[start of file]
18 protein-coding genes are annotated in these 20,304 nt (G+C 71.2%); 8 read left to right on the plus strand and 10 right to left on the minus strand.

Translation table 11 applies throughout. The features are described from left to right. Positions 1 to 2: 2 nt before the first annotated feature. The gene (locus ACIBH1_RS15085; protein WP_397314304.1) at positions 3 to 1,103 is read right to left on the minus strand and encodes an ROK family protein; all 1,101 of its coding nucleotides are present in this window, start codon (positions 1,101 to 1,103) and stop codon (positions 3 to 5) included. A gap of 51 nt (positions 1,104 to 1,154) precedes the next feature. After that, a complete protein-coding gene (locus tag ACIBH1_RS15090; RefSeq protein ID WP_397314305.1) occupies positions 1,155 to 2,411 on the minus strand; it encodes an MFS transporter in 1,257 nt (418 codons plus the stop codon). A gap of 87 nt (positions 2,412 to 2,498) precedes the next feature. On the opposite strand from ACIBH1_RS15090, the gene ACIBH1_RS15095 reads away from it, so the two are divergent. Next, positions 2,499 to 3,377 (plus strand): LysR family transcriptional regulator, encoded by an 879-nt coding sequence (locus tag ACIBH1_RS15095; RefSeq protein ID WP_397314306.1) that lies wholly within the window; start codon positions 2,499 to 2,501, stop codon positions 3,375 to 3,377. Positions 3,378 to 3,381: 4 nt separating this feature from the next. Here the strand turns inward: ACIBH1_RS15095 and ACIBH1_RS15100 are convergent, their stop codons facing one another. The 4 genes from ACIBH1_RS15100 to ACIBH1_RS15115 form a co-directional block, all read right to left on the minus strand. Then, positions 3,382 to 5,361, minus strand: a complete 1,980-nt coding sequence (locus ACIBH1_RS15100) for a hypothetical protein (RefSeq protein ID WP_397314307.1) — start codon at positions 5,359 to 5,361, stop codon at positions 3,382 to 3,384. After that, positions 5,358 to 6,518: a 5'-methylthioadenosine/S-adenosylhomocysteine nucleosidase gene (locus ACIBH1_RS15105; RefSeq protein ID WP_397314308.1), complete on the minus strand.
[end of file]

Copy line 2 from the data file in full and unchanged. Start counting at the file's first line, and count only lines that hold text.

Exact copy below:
Translation table 11 applies throughout. The features are described from left to right. Positions 1 to 2: 2 nt before the first annotated feature. The gene (locus ACIBH1_RS15085; protein WP_397314304.1) at positions 3 to 1,103 is read right to left on the minus strand and encodes an ROK family protein; all 1,101 of its coding nucleotides are present in this window, start codon (positions 1,101 to 1,103) and stop codon (positions 3 to 5) included. A gap of 51 nt (positions 1,104 to 1,154) precedes the next feature. After that, a complete protein-coding gene (locus tag ACIBH1_RS15090; RefSeq protein ID WP_397314305.1) occupies positions 1,155 to 2,411 on the minus strand; it encodes an MFS transporter in 1,257 nt (418 codons plus the stop codon). A gap of 87 nt (positions 2,412 to 2,498) precedes the next feature. On the opposite strand from ACIBH1_RS15090, the gene ACIBH1_RS15095 reads away from it, so the two are divergent. Next, positions 2,499 to 3,377 (plus strand): LysR family transcriptional regulator, encoded by an 879-nt coding sequence (locus tag ACIBH1_RS15095; RefSeq protein ID WP_397314306.1) that lies wholly within the window; start codon positions 2,499 to 2,501, stop codon positions 3,375 to 3,377. Positions 3,378 to 3,381: 4 nt separating this feature from the next. Here the strand turns inward: ACIBH1_RS15095 and ACIBH1_RS15100 are convergent, their stop codons facing one another. The 4 genes from ACIBH1_RS15100 to ACIBH1_RS15115 form a co-directional block, all read right to left on the minus strand. Then, positions 3,382 to 5,361, minus strand: a complete 1,980-nt coding sequence (locus ACIBH1_RS15100) for a hypothetical protein (RefSeq protein ID WP_397314307.1) — start codon at positions 5,359 to 5,361, stop codon at positions 3,382 to 3,384. After that, positions 5,358 to 6,518: a 5'-methylthioadenosine/S-adenosylhomocysteine nucleosidase gene (locus ACIBH1_RS15105; RefSeq protein ID WP_397314308.1), complete on the minus strand.